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New Railway to Jumpstart Tibet's Lagging Economic Development
2006-08-11

Domestic experts reported recently that the Qinghai-Tibet railway will reduce the cost of freight transportation between Tibet and inland China. Lower transportation costs will expedite the mass import of inexpensive goods to Tibet, as well as the export of the region's locally produced commodities. Such changes will significantly impact the lagging economic development of the Tibetan plateau.

Tibet's development up to now has been relatively slow due to the historically high cost of transporting goods over significant distances. Most locals depend on goods supplied by the inland, causing substantially higher prices for basic products. The price of coal and cement, for example, can reach 700 yuan per ton in Lhasa. Cheaper transportation costs with the advent of the new railway system should significantly lower the price of various commodities, thereby expediting Tibet's development progress.

Wei Houkai, director of the Local Economy Research Office in the Industrial Economy Research Center under the Chinese Academy of Social Sciences, said the completion of the Qinghai-Tibet railway will influence four major aspects:

First, the Qinghai-Tibet railway will greatly reduce the cost of freight transportation in and out of Tibet, which will in turn improve Tibet's economy. "It is advantageous for local enterprises in Tibet to exploit the outside market. They can easily open the domestic market with more transportation channels and lower prices. With the lower cost of freight transportation, large amounts of commodities will be imported to Tibet, bringing about certain impacts on Tibetan industry and agriculture. Those local enterprises lacking competitive power will face a crisis of survival or risk elimination," Wei said.

Second, the use of the Qinghai-Tibet Railway will further escalate the scale at which commodities flow in and out of Tibet. It is predicted that 2.8 million tons of goods will be transported in 2010, of which 2.1 million tons will be transported by railway.

Third, the methods of transport will change after the completion of the railway. Highway transportation currently dominates freight transportation of goods to Tibet, while pipeline transportation transports fuel between Golmud and Lhasa. Although air transportation is growing rapidly, proportionally it accounts for a very small percentage of freight transportation. With the rail line completed, it is predicted that 75 percent of the goods moving in and out of Tibet will be transported by railway.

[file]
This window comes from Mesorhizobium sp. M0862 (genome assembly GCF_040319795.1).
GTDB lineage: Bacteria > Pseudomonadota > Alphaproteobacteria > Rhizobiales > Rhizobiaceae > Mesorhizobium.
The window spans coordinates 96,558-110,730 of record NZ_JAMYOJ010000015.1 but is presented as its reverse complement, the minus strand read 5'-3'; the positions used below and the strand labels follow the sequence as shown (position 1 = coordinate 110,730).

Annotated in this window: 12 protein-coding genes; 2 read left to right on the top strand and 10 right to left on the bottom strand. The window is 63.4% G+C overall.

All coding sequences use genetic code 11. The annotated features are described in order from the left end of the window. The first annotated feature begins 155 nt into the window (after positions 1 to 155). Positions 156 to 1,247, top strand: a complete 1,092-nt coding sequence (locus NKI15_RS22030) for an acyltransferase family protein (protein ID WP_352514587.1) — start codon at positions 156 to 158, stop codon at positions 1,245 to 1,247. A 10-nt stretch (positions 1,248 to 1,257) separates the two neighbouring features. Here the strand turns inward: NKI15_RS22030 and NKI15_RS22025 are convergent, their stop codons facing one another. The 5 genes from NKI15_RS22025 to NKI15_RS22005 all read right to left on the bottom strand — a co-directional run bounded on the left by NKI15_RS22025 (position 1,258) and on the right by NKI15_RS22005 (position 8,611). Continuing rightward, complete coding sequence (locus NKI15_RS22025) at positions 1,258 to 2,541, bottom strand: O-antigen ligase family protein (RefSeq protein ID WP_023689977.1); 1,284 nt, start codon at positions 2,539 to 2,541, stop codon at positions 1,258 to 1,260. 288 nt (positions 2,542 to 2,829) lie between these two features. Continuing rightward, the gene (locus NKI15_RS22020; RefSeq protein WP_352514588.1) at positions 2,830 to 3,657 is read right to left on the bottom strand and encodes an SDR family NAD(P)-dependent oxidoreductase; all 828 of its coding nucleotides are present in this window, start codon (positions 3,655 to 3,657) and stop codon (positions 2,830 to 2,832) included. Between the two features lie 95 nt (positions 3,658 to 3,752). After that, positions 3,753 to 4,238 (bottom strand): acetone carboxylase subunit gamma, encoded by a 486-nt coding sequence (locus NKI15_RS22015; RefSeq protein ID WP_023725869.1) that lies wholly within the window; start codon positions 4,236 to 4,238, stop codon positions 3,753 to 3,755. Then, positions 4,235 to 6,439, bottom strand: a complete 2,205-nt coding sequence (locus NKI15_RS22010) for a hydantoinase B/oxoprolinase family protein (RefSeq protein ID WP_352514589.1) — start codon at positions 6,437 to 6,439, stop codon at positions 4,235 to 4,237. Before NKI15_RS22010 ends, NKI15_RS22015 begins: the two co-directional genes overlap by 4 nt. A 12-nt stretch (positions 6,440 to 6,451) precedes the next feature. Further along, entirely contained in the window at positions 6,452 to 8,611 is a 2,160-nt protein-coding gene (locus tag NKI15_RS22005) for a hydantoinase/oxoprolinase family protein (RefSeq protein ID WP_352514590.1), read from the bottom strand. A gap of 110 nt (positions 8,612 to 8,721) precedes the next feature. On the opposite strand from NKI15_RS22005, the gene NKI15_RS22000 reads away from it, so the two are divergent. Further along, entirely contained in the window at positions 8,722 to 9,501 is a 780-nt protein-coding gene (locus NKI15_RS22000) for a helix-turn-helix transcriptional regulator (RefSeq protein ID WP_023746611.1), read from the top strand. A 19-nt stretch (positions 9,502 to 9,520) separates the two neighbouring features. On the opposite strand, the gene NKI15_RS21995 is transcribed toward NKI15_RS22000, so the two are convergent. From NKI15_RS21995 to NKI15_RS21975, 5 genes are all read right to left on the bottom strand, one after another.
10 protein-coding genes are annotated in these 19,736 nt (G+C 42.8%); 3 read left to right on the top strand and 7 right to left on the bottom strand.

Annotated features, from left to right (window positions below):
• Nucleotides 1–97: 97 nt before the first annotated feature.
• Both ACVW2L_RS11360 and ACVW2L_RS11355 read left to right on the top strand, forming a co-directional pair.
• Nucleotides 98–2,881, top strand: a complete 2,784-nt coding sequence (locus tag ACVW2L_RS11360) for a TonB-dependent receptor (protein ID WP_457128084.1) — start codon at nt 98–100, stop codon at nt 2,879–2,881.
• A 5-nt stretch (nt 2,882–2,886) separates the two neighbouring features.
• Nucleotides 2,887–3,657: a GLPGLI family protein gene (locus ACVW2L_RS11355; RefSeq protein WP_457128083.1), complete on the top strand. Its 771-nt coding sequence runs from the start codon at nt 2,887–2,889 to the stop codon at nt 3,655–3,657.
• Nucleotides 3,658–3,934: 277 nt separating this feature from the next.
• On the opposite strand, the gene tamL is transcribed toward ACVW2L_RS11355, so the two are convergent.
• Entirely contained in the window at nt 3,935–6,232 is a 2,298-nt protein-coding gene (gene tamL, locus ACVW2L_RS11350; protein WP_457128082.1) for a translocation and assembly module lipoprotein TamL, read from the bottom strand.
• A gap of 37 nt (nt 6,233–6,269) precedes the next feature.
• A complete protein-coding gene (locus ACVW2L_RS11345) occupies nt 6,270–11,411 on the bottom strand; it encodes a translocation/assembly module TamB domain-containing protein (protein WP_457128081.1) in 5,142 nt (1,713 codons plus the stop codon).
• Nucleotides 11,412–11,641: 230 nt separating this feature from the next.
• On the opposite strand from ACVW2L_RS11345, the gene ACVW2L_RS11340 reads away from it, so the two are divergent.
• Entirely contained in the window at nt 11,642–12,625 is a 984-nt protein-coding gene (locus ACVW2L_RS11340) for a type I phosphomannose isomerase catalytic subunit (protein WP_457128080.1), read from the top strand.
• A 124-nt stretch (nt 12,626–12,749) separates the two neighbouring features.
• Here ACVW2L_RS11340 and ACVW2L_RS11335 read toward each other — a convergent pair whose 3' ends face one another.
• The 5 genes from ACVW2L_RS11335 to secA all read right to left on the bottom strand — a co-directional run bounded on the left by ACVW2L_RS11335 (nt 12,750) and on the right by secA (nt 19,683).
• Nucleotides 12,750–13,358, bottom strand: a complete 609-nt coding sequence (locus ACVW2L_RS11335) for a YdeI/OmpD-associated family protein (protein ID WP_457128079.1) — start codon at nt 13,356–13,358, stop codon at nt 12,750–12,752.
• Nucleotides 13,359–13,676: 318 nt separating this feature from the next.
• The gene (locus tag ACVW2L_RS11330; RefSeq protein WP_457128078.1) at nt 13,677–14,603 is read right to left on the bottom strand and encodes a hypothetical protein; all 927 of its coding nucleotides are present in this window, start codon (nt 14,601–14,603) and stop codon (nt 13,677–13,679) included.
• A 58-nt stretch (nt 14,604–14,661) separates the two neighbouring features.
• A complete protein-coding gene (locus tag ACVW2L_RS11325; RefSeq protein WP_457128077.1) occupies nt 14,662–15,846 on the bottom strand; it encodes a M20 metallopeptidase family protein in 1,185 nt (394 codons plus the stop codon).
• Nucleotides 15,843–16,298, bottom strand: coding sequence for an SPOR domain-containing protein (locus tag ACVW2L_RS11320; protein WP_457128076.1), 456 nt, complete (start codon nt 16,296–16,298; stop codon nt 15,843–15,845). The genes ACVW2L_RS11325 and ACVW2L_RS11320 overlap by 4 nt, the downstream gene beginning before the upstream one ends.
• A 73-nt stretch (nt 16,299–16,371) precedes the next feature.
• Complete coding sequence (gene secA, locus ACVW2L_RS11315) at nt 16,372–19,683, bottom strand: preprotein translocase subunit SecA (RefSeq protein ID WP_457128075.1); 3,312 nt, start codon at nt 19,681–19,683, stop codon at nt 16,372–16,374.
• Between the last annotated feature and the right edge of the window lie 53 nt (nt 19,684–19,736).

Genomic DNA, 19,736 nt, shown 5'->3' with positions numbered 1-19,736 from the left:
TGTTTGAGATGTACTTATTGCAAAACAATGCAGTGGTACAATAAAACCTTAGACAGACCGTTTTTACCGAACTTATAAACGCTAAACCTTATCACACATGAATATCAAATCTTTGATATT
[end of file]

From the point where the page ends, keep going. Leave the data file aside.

Forth, the Qinghai-Tibet Railway will influence the kinds of goods flowing in and out of Tibet. At present, Tibet imports energy, raw materials and daily goods. Its exports consist of livestock products, lumber, minerals and so on. Wei believes a great deal of low-value added raw energy sources, such as coal, cement, iron, steel, chemical fertilizer, and petroleum, will be more readily available to Tibet. Meanwhile, local products, including minerals, Tibetan medicine, yak, and barley, will be brought to the inland market.

The section of the railway between Golmud and Lhasa was begun on June 29, 2001, and completed on October 15, 2005. It spans 1,142 kilometers in length, and the total planned investment is about 26.2 billion yuan (US$3.27 billion). The railway's predicted impact on the Tibetan region makes the Qinghai-Tibet Railway one of the most symbolic and important projects in the development of western China.

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